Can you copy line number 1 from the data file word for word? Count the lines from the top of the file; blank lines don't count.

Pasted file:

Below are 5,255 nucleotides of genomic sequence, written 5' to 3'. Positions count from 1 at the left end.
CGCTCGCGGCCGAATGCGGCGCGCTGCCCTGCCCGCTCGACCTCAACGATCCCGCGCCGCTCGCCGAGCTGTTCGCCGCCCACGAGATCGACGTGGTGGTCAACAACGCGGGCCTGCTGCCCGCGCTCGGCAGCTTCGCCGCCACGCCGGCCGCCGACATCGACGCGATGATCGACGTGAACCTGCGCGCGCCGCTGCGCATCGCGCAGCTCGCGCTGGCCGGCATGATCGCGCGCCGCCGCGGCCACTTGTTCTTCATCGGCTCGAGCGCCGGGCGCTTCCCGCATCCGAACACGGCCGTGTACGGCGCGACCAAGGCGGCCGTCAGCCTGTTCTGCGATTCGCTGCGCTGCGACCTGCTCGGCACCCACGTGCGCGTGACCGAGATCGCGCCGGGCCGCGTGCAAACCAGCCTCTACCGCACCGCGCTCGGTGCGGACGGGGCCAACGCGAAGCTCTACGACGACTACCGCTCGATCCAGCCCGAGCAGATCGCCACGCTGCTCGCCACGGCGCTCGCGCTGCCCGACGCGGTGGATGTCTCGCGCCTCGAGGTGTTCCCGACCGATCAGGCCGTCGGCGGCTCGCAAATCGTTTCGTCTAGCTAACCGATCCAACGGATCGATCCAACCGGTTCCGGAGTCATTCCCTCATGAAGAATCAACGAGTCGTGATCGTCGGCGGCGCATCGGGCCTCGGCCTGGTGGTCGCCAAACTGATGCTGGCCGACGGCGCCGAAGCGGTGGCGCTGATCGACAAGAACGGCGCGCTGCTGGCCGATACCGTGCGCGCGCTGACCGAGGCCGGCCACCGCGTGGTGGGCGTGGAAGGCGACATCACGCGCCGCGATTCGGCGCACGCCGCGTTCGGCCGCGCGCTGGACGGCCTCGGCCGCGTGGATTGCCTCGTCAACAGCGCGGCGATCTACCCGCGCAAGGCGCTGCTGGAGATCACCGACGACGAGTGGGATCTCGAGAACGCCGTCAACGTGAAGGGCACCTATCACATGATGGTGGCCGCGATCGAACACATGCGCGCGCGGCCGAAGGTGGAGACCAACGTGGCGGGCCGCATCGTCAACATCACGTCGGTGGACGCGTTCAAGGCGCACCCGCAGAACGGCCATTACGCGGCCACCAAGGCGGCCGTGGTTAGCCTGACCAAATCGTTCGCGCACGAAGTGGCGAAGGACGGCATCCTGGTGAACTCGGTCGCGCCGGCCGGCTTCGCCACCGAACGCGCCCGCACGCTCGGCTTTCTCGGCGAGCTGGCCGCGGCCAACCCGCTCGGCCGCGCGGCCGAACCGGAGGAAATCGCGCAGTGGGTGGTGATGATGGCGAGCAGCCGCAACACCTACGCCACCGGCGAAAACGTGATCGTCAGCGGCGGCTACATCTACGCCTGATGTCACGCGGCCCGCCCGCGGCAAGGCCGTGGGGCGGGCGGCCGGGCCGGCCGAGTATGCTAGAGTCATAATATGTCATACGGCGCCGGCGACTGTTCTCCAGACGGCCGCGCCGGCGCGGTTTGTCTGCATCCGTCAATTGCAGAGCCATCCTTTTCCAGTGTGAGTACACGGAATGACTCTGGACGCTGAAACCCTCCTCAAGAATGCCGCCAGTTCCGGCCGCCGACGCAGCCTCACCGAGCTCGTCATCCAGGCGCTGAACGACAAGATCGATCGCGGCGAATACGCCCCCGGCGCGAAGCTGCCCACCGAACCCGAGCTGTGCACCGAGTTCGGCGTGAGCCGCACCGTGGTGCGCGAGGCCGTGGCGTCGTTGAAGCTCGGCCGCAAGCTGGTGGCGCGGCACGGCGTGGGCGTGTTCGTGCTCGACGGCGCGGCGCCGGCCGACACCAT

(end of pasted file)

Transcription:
Below are 5,255 nucleotides of genomic sequence, written 5' to 3'. Positions count from 1 at the left end.